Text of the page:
Wonder and Feeling Clever – alternatives to "subverting expectations"

The modern Hollywood and adjacent story-writing traditions nowadays seem to gravitate upon the idea of "subverting expectations". For various reasons, I find that largely irritating. In this short, I explain why, and offer up the two alternatives in the title as writing goals.

Let's set up the stage here a little. Around the late 2010s to (hopefully) the late 2020s, there is a trend that goes on in the story-writing traditions that currently is the most popular in terms of raw brain-space occupation power. This group of traditions is currently centred upon a fairly large city somewhere in America that most people would clearly identify with "Hollywood", and despite the best efforts of certain other governments in the world, the best that anyone else can do as of time of writing is to appeal only to local tradition, making the Hollywood tradition generally understood to be a global superstratum in linguistics terms.

The trend is largely based on the rapid growth of story-writing material that the participants have amassed for themselves in the few short decades that it has existed (though of course, that in turn borrows and grows from the substratum that is English literature in general, though it is fair to say that the tradition is at least in part "its own thing", but then again given what's left of the English language literature output, it is possible though a little presumptuous to say that it is the only successor to it). It is characterised, primarily, by having a small number of stories that the writers of this tradition tend to all build upon, but they don't do it very well so every so often they have to start over but use many of the same words and concepts so it looks related.

It should be noted however that this is not a new thing, and that in general the number of stories that people in any particular culture tend to be rather small. Certainly less than one thousand, and probably less than one hundred. The number of ideas that you can have with regards to fiction is relatively limited, after all, and we are saved primarily by the fact that we tend to forget things and also that the scale of story-telling at all times prior to 1900 is fairly small.

The problem is that the writer class of this particular tradition has run into the limitations that the current era has gotten into, which is popularly understood as having "run out of ideas" though of course reality is a little bit more complicated than that. Instead of looking for more, however, they are constrained by other tangential constraints to mainly attempt to build upon their own tradition's existing works. With several key factors such as "running out of stories to tell with this set of materials" and "the requirement for things to always be bigger and flashier than before", the users have found a simple solution:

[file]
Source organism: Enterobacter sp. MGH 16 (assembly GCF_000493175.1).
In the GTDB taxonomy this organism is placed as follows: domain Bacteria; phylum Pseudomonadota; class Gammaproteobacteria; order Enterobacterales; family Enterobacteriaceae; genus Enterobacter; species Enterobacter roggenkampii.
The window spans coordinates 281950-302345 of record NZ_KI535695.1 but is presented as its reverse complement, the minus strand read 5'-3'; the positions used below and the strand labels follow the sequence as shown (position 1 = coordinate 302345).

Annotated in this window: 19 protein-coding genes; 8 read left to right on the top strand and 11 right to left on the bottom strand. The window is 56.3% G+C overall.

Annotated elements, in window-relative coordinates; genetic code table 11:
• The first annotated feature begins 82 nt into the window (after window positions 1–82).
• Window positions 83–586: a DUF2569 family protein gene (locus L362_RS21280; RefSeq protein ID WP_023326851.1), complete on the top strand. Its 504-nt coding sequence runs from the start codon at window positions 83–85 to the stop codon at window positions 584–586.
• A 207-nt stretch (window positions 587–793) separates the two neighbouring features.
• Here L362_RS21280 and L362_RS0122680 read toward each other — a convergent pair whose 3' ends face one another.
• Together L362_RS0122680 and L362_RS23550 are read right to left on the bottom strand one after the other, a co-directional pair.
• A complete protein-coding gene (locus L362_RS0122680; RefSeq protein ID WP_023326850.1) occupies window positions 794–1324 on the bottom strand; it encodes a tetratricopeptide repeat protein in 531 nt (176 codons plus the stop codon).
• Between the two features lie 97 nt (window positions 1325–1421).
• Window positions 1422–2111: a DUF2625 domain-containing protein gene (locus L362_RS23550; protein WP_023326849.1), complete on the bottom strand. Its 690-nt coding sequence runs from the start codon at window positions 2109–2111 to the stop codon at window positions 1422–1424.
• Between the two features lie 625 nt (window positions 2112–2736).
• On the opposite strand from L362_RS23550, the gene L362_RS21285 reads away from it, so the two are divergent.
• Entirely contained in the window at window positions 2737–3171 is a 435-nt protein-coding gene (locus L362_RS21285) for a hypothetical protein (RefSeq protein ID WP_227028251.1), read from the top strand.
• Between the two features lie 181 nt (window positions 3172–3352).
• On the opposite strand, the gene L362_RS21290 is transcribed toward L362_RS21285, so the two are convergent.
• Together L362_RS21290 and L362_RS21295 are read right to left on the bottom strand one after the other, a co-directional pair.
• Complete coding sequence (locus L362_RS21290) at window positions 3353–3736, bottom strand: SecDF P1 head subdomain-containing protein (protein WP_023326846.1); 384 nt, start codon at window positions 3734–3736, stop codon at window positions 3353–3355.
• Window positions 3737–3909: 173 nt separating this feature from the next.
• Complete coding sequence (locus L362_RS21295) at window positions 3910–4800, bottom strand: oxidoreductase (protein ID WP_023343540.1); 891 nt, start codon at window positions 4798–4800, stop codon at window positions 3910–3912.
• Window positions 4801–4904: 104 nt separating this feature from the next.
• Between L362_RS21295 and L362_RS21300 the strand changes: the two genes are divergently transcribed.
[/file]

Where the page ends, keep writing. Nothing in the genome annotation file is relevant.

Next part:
Make invariants not invariants.

This is typically branded as "subverting expectations", which is why it's in the title. All things considered, it is not a bad idea. However, there are grumblings across the grapevine that this is starting to outstay its welcome, that at some point, the number of expectations one can subvert while still being recognisably part of the same world (primarily characterised by individuals that exist within it, not a literal "world" as in the world) will run out, and the result is just a completely different story with the æsthetics of another, which feels inauthentic.

One of the ways that this manifests is termed "darker and grittier". That is to say, one takes a typical story which was originally somewhat simplistic, carefree, whatever, and then inject some kind of realism to it that makes it rough. The idea is that the bright-coloured original is but a facade to some kind of "worse truth", and this is appealing somehow as the audience grows older. This "gritty reboot" pattern, in all honesty, predates the idea of subverting expectations, but I believe that the two are related and one is a natural development of another.

(Sometimes this means that you have to make the original naïve facade up from thin air, which is the spring that all those "haunted toy shop or fast food restaurant" stories all come from.)

One more thing that came out of this is the emphasis on horror and fear as the primary emotions one is encouraged to express as reactions to the output, typically with the further expectation that this generates thrill and excitement which leads to a positive outcome.